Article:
Eskom aims to ensure that emissions are managed transparently and accurately reported to stakeholders. Details on our emissions are included in the company’s annual integrated report available on the website.  https://www.eskom.co.za/IR2020/Pages/default.aspx

Eskom has also established a comprehensive network of ambient air quality monitoring stations in the areas in which it operates

An introduction to emission management at Eskom’s coal-fired power stations:

Eskom's Air Quality Offsets initiative

Eskom has been instrumental in supporting the government’s objective of advancing electrification in South Africa. At the start of the electrification programme in 1991, only approximately 34% of households had access to electricity. Since then, Eskom has helped to electrify approximately five million homes, resulting in 90% of South African households having electricity access by the end of the 2018 financial year.

However, many people in South Africa still burn solid fuels for the purposes of heating and cooking. Indoor air pollution caused by low-level burning is a major problem, with many South African households exposed to smoke, which directly affects their health.  Eskom has initiated a domestic fuel burning emission reduction programme, known as Masibambisane. This air quality offset programme targets low-income communities and includes a ceiling retrofit, thermal insulation retrofits, exchanging coal/wood-burning stoves for low emission stoves or the provision of LPG heaters/stoves and cylinders.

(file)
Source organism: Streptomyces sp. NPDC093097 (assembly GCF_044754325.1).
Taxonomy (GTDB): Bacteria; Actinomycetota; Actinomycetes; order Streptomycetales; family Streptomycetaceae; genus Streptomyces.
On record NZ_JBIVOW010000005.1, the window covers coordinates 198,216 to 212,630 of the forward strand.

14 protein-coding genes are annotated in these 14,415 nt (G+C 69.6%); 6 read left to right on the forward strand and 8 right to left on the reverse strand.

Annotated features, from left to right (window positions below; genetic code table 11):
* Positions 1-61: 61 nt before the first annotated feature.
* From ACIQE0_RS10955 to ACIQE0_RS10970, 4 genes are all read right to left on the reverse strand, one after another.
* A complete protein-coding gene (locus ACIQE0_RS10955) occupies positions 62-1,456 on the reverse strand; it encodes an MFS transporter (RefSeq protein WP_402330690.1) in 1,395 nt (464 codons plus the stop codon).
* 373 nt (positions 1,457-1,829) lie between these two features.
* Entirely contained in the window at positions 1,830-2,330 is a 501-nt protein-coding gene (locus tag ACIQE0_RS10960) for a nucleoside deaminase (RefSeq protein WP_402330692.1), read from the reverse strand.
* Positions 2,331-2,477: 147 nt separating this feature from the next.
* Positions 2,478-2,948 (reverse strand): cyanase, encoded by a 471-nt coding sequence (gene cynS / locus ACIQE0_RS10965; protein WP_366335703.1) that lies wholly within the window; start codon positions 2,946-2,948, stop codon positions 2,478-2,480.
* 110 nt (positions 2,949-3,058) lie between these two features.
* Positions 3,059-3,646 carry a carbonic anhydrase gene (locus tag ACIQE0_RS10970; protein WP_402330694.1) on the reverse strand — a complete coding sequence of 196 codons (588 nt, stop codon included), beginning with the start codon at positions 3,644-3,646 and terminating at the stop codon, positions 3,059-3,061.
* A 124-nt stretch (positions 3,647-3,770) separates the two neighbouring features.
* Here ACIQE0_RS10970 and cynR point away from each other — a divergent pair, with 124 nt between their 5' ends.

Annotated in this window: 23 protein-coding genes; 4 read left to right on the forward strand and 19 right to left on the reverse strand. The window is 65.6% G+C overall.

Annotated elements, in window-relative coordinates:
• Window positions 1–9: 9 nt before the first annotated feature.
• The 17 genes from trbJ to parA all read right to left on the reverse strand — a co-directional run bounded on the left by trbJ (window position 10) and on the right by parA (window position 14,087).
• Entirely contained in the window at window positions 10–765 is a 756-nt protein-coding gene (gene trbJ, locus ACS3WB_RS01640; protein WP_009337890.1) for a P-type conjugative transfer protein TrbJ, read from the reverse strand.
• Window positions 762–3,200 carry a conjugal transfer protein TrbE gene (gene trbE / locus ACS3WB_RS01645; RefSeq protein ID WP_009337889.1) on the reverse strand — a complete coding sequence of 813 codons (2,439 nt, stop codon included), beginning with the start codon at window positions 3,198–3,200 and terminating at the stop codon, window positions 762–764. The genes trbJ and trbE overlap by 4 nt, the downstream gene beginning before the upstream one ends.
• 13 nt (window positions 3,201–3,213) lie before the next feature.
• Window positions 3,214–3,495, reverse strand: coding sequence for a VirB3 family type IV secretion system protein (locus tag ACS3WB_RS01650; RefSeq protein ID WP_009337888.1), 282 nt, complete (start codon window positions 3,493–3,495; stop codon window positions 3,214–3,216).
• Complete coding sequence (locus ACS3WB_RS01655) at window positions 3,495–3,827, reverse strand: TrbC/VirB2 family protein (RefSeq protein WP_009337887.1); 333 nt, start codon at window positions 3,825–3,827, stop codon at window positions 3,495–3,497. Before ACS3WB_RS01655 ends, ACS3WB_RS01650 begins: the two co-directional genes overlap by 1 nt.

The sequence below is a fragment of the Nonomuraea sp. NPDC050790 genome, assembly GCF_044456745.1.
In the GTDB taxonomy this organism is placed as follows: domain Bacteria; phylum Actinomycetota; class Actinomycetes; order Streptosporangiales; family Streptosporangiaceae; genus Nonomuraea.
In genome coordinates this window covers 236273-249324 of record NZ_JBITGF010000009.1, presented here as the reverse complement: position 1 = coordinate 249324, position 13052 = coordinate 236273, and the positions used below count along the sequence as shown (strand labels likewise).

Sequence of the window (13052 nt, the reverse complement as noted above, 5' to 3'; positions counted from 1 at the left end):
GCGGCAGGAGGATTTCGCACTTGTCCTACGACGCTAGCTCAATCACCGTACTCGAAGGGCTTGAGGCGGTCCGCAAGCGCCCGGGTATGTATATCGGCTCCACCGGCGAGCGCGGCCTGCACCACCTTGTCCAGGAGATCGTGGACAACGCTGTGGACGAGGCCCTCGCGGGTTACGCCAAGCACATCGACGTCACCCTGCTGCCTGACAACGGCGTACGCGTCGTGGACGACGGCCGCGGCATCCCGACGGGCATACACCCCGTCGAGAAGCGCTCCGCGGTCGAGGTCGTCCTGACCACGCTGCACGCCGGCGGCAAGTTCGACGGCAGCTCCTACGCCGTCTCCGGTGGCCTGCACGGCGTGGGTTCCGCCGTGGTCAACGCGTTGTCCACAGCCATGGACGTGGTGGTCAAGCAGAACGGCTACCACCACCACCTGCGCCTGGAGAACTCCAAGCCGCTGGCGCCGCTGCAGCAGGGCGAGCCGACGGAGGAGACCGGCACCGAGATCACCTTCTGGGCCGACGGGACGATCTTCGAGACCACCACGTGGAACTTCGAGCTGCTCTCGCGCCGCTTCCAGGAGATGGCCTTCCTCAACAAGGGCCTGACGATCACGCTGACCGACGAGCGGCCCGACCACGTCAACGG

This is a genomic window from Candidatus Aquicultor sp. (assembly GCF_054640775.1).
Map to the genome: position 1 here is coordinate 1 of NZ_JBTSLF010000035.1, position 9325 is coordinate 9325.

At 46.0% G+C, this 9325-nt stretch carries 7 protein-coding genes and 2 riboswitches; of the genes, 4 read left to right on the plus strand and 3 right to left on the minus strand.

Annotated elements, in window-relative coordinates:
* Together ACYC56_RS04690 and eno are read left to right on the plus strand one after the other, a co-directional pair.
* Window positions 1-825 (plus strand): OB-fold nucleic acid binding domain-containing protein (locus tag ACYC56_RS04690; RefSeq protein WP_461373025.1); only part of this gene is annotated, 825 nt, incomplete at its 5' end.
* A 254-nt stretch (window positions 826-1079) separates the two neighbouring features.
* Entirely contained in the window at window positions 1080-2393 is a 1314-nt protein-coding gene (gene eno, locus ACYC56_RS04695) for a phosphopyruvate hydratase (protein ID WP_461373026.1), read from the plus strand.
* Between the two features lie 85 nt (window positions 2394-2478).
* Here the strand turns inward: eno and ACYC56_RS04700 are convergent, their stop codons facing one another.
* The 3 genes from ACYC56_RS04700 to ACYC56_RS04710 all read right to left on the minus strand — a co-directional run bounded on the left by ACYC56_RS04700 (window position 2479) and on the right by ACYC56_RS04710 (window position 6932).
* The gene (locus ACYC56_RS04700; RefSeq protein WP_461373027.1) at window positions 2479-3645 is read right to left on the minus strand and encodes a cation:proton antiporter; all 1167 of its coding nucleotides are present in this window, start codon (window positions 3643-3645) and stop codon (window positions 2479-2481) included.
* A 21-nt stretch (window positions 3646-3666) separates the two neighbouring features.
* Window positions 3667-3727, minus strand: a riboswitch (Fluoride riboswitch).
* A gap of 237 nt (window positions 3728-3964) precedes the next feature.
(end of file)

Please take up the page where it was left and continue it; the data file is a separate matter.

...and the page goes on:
For more information on Masibambisane, visit: https://www.eskom.co.za/AirQuality/Pages/default.aspx

Eskom's Just Energy Transition

The changing energy landscape globally and domestically plays an important role in Eskom’s plans for medium to long term sustainability. Given South Africa’s vulnerability to climate change and its commitment to the Paris Agreement and the United Nations’ SDGs, our approach is to address climate change holistically in a ‘just’ manner. We are developing a Just Energy Transition (JET) strategy geared towards improving our finances, the society and the environment.

 Our focus is:

  • Our commitment to a lower-carbon future
  • How repurposing and renewables plans contribute to meeting this goal
  • The impact of this on all environmental goals – air quality, carbon emissions and water, with no compromise on environmental integrity
  • The impact of this on socio-economic factors
  • Medium- to long-term technology requirements and the associated financing and policy enablers
  • How to attract and sustain financing for initiatives.

Contact us

Eskom Holdings SOC Ltd (2002/015527/30)

Head office physical address: 

Megawatt Park, 2 Maxwell Drive, Sunninghill, Sandton, 2157

Eskoms Environmental Manager, Deidre Herbst: HerbstDL@eskom.co.za

Eskoms Air Quality Centre of Excellence Manager, Bryan McCourt: McCourBA@eskom.co.za

Eskom head office: 011 800 8111

Website: www.eskom.co.za

Facebook: EskomSouthAfrica

Twitter: Eskom_SA